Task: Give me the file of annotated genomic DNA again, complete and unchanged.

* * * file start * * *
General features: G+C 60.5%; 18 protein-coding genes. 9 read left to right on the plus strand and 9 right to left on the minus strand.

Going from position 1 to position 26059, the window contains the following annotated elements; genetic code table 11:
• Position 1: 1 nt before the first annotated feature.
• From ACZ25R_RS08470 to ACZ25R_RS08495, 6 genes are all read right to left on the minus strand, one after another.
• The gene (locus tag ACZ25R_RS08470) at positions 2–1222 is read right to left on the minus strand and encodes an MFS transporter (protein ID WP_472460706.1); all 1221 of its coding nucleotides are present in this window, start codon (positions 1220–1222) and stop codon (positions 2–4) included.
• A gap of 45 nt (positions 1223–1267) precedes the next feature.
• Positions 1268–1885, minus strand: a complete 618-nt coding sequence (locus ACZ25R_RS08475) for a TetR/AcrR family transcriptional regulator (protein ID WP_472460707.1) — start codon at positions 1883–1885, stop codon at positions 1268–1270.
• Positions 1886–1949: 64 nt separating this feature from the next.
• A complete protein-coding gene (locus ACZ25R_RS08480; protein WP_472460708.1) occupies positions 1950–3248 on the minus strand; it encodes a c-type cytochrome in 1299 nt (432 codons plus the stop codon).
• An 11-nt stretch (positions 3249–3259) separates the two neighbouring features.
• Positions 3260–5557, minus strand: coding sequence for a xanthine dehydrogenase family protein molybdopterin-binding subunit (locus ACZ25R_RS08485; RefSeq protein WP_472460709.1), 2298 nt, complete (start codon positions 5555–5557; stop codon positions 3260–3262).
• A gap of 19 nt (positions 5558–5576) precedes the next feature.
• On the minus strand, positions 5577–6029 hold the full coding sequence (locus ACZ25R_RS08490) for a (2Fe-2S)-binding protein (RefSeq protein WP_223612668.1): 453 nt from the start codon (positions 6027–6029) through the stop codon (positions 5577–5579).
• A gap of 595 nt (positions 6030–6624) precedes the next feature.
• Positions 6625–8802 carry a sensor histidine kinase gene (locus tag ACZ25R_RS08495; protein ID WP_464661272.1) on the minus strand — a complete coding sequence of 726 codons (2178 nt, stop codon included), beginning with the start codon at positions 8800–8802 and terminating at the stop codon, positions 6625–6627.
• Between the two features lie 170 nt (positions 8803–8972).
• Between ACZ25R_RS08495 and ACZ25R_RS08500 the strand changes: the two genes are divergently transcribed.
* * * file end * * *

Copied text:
General features: G+C 60.5%; 18 protein-coding genes. 9 read left to right on the plus strand and 9 right to left on the minus strand.

Going from position 1 to position 26059, the window contains the following annotated elements; genetic code table 11:
• Position 1: 1 nt before the first annotated feature.
• From ACZ25R_RS08470 to ACZ25R_RS08495, 6 genes are all read right to left on the minus strand, one after another.
• The gene (locus tag ACZ25R_RS08470) at positions 2–1222 is read right to left on the minus strand and encodes an MFS transporter (protein ID WP_472460706.1); all 1221 of its coding nucleotides are present in this window, start codon (positions 1220–1222) and stop codon (positions 2–4) included.
• A gap of 45 nt (positions 1223–1267) precedes the next feature.
• Positions 1268–1885, minus strand: a complete 618-nt coding sequence (locus ACZ25R_RS08475) for a TetR/AcrR family transcriptional regulator (protein ID WP_472460707.1) — start codon at positions 1883–1885, stop codon at positions 1268–1270.
• Positions 1886–1949: 64 nt separating this feature from the next.
• A complete protein-coding gene (locus ACZ25R_RS08480; protein WP_472460708.1) occupies positions 1950–3248 on the minus strand; it encodes a c-type cytochrome in 1299 nt (432 codons plus the stop codon).
• An 11-nt stretch (positions 3249–3259) separates the two neighbouring features.
• Positions 3260–5557, minus strand: coding sequence for a xanthine dehydrogenase family protein molybdopterin-binding subunit (locus ACZ25R_RS08485; RefSeq protein WP_472460709.1), 2298 nt, complete (start codon positions 5555–5557; stop codon positions 3260–3262).
• A gap of 19 nt (positions 5558–5576) precedes the next feature.
• On the minus strand, positions 5577–6029 hold the full coding sequence (locus ACZ25R_RS08490) for a (2Fe-2S)-binding protein (RefSeq protein WP_223612668.1): 453 nt from the start codon (positions 6027–6029) through the stop codon (positions 5577–5579).
• A gap of 595 nt (positions 6030–6624) precedes the next feature.
• Positions 6625–8802 carry a sensor histidine kinase gene (locus tag ACZ25R_RS08495; protein ID WP_464661272.1) on the minus strand — a complete coding sequence of 726 codons (2178 nt, stop codon included), beginning with the start codon at positions 8800–8802 and terminating at the stop codon, positions 6625–6627.
• Between the two features lie 170 nt (positions 8803–8972).
• Between ACZ25R_RS08495 and ACZ25R_RS08500 the strand changes: the two genes are divergently transcribed.